SIPPs (self-invested personal pensions) have been around since 2005 and are a great way to save for retirement. But wait, you're already contributing to your workplace pension - why do you need another one? This is a particularly relevant question to ask for those who are saving beyond their workplace pension (which is hopefully almost everyone), and are stuck between contributing to their ISA, or opening another pension. Both are for the long term, so which makes more sense?
To go one step further, do you even need a SIPP? What are the SIPP withdrawal rules? And how do they differ from traditional pensions? In this post, we will discuss SIPPs and their benefits, as well as the rules governing withdrawals, so you can make an informed decision.
What are SIPPs and what are their benefits
SIPP stands for Self-Invested Personal Pension. It is a pension scheme that allows the individual to make their own investment decisions within a set of rules laid down by HMRC. As the name suggests, you have much more autonomy over what happens to your money inside the pension, than a workplace pension where you choose from a set of pre-assigned investment choices.
The main benefits of having a SIPP are:
- You have control over where your money is invested
- You can invest in a wide range of assets, including stocks, bonds, and property<br>
- SIPPs usually have lower fees than other pension schemes<br>
- You can access your money from the age of 55 (this may change in the future)<br>
Now, if you're still many years from retirement, you will likely be wondering why on earth you should be paying so much attention to your pension. Well, this won't be for money that you'll need within the next few years but with the rising cost of living and lack of wage growth compared to inflation, it's never been more important to start saving for retirement early. You can see how this fits into an ordered personal finance plan in our guide here.
What you want to do with the money you're saving will largely dictate where it goes - a general rule is that pensions are tax-free on the way in (as your contributions are made before tax has been deducted from your paycheck) whereas ISAs are tax-free on the way out (you contribute to them from pre-taxed income, but can make unlimited withdrawals without paying capital gains tax). This is important.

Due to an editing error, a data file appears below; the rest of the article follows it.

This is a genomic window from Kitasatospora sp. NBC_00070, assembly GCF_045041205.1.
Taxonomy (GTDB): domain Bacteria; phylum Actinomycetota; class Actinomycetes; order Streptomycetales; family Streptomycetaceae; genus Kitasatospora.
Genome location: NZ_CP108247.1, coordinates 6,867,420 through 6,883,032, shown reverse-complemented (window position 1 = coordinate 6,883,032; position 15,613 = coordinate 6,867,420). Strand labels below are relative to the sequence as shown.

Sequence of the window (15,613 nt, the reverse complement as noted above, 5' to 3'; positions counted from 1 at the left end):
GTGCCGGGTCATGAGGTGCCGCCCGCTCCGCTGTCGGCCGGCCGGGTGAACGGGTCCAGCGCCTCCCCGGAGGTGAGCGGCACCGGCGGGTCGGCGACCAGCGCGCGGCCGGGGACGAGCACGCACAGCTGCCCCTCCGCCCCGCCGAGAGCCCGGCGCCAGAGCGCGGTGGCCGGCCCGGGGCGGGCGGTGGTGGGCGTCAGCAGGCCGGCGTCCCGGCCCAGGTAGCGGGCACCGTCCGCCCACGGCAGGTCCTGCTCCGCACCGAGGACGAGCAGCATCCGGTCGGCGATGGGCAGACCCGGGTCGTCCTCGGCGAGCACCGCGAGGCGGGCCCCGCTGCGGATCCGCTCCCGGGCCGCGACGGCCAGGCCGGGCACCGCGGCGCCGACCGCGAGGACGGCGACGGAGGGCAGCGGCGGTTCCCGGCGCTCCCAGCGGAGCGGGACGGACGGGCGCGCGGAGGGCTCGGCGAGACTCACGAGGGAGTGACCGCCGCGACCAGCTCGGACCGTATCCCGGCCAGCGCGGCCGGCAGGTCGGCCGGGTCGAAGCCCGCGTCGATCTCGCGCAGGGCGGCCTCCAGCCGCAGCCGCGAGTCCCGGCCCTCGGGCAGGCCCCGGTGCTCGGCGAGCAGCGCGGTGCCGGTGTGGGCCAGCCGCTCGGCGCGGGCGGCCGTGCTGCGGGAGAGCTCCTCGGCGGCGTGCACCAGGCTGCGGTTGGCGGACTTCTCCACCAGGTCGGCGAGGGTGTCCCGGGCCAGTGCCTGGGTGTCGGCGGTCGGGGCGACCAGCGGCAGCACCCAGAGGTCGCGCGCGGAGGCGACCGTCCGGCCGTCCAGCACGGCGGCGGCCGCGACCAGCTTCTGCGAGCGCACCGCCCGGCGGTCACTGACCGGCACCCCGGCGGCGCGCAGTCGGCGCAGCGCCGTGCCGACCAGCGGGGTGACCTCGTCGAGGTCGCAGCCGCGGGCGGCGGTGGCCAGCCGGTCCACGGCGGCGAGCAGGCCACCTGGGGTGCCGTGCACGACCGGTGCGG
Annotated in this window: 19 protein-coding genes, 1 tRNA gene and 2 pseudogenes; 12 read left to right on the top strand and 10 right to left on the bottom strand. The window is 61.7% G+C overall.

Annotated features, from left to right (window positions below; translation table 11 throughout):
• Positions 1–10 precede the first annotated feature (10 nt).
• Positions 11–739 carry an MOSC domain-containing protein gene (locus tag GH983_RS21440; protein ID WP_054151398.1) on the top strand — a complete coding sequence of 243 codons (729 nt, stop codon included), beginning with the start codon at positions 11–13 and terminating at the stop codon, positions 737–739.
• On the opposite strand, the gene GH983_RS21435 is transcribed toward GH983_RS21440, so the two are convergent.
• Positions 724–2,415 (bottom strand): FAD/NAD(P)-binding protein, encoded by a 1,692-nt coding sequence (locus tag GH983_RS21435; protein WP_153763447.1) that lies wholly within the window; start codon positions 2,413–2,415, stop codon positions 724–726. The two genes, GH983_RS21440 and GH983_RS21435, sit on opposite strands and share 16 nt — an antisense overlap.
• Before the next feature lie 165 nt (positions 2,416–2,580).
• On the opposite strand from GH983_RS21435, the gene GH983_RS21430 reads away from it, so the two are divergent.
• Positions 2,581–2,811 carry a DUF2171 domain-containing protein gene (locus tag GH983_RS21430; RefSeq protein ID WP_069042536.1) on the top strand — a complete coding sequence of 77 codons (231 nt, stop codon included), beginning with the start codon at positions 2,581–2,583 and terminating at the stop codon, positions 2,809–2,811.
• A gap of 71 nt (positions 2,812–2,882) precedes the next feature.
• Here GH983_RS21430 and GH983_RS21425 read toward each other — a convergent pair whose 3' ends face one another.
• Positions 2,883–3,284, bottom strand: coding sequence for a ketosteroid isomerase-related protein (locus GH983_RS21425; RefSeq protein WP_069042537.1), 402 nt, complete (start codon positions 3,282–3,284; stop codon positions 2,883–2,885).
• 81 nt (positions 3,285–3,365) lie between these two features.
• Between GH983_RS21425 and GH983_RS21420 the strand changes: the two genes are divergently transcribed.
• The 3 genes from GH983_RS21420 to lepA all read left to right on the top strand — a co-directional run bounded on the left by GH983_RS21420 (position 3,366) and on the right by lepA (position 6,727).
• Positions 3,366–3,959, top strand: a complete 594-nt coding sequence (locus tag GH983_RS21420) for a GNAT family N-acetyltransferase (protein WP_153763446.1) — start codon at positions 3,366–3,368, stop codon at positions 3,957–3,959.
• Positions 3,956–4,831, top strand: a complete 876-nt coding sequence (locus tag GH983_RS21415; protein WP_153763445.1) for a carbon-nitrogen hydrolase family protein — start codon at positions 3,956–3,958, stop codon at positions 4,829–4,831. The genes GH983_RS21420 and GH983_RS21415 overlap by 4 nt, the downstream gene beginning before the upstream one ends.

What are the SIPP withdrawal rules?
So, as with any defined contribution pension (where you make regular contributions), you can officially start taking money out of it aged 55. That being said, you have no obligation and can actually continue to make contributions that benefit from tax relief until age 75, all while your pot continues to grow. Note also that the date you choose to withdraw money has no official link to your retirement date: you can start drawing down on it before you officially retire, as long as you're passed the age of 55.
Also note that from 2028 onwards, the government plans to raise the age at which you can access money in your SIPP to 57, given the rising trend in retirement age. Keep an eye on changes in SIPP withdrawal rules to be sure on what might affect you.
Are there any penalties for withdrawing money early?
Depending on your pension provider, you may be able to withdraw money from your SIPP early. However, do note that there are usually penalties for doing so. If you just want early access to your money, you're likely to be charged a punitive withdrawal fee by your provider. In addition, you'll also face an eye-watering 55% tax rate on the withdrawal amount. So, best avoided really.
Exception: medical grounds. If you have medical grounds for early retirement, most providers will allow you to withdraw from your SIPP without penalty - the 55 retirement age no longer applies, and you will be able to make withdrawals as if you were past this age. Specific details vary between providers. In the absolute worst case that you are diagnosed with a terminal illness, you may be able to take it all out as a lump sum.
How much money can you withdraw from a SIPP?